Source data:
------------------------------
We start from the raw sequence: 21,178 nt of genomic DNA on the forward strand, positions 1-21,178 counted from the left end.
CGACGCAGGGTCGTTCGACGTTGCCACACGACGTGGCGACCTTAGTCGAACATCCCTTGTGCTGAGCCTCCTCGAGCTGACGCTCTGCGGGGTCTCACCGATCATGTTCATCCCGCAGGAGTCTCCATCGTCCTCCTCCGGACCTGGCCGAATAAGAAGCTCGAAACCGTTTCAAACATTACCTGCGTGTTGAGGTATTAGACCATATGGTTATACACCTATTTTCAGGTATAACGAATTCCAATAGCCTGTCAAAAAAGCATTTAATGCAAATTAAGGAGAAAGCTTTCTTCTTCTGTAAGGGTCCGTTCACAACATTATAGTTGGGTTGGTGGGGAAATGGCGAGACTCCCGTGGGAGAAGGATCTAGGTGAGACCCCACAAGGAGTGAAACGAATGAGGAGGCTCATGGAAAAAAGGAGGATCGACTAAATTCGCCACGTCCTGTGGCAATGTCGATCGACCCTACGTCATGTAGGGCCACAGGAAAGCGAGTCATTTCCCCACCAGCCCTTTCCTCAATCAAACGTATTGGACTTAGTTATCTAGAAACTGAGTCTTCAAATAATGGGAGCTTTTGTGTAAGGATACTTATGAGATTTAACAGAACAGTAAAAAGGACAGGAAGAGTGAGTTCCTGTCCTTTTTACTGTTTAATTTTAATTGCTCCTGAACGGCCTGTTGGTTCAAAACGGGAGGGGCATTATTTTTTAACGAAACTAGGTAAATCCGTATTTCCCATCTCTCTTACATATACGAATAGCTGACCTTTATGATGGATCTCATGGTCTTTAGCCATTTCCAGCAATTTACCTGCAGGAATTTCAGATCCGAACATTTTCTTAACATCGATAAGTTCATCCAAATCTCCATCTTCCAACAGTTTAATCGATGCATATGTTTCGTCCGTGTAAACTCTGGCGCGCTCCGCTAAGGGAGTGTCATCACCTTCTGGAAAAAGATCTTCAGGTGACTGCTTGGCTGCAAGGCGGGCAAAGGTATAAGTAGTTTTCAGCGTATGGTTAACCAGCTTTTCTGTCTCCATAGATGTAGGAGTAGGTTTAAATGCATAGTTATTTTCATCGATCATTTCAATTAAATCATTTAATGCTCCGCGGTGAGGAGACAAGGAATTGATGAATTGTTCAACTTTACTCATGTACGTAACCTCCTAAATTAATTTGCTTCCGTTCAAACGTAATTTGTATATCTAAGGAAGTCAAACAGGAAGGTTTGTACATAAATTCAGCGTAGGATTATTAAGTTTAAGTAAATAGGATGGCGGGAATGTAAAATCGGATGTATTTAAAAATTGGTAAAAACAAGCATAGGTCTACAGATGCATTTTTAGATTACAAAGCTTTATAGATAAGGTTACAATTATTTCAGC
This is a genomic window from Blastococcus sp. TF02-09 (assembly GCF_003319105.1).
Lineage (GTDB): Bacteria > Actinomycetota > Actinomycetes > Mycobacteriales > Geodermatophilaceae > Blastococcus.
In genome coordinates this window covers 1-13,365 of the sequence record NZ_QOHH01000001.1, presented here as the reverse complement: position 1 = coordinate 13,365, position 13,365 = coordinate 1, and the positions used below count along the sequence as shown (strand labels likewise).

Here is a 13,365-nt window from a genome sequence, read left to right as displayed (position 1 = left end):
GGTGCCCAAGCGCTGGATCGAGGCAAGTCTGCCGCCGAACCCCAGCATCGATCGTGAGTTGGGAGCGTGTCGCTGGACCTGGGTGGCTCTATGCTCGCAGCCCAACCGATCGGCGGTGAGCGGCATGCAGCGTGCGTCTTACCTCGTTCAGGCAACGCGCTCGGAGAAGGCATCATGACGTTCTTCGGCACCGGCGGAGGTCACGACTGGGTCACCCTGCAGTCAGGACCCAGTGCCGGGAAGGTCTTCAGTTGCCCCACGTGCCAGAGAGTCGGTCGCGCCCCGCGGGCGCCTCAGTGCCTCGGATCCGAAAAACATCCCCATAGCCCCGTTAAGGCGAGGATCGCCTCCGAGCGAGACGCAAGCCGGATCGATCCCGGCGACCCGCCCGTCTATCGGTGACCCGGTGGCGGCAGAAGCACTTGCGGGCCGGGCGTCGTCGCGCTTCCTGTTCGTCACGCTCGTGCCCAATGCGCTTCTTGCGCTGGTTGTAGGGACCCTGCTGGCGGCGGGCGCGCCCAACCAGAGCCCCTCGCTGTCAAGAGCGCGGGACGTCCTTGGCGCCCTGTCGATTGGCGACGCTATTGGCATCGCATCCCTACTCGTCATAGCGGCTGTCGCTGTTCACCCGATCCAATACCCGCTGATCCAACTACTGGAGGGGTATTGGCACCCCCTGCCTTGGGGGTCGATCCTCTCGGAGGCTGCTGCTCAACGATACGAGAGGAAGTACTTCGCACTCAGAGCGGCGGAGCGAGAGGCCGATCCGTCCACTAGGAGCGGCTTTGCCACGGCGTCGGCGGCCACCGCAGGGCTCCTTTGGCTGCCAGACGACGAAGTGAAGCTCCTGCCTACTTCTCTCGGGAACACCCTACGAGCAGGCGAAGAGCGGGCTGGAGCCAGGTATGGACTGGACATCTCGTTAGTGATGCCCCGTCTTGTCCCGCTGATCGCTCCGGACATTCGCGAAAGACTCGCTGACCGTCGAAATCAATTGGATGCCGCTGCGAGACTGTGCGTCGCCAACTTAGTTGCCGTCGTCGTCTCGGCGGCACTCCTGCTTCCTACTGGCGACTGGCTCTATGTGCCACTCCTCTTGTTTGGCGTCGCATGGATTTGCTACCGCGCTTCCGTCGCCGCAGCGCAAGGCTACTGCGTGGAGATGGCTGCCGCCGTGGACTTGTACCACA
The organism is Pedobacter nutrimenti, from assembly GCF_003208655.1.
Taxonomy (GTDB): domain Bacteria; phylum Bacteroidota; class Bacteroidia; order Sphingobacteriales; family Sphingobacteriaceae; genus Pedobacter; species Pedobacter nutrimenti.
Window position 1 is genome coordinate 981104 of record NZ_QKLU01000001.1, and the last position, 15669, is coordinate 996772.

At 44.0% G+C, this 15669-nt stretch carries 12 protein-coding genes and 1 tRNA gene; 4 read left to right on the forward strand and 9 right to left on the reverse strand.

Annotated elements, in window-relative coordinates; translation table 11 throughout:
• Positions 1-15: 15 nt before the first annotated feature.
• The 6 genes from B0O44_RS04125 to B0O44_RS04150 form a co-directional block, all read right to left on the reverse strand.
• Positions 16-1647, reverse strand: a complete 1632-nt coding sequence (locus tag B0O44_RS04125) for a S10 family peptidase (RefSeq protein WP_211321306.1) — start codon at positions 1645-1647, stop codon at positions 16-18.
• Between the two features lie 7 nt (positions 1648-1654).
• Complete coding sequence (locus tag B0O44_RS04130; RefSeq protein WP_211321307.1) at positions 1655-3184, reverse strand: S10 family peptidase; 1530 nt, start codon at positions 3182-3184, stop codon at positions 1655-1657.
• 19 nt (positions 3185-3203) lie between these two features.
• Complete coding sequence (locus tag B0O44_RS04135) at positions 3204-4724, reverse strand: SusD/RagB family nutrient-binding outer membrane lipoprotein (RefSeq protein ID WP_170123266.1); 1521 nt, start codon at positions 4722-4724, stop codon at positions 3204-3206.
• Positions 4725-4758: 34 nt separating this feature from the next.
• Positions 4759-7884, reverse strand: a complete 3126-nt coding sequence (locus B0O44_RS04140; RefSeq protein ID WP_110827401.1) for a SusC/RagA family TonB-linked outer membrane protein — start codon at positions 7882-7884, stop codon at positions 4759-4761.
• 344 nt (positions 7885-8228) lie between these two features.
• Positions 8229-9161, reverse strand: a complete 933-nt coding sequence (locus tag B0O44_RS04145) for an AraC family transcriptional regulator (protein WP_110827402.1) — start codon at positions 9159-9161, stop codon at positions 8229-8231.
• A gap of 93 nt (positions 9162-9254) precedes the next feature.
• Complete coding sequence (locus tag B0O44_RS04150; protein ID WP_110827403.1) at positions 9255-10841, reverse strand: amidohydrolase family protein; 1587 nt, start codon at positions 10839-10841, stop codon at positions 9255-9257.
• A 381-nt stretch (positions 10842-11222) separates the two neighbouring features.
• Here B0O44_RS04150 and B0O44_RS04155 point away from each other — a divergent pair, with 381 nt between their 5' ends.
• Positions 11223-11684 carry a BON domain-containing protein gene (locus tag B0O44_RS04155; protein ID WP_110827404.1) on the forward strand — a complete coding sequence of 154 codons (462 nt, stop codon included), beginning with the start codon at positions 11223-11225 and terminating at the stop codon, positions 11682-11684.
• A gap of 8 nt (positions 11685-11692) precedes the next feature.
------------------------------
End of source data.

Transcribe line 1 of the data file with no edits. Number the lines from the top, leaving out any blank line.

We start from the raw sequence: 21,178 nt of genomic DNA on the forward strand, positions 1-21,178 counted from the left end.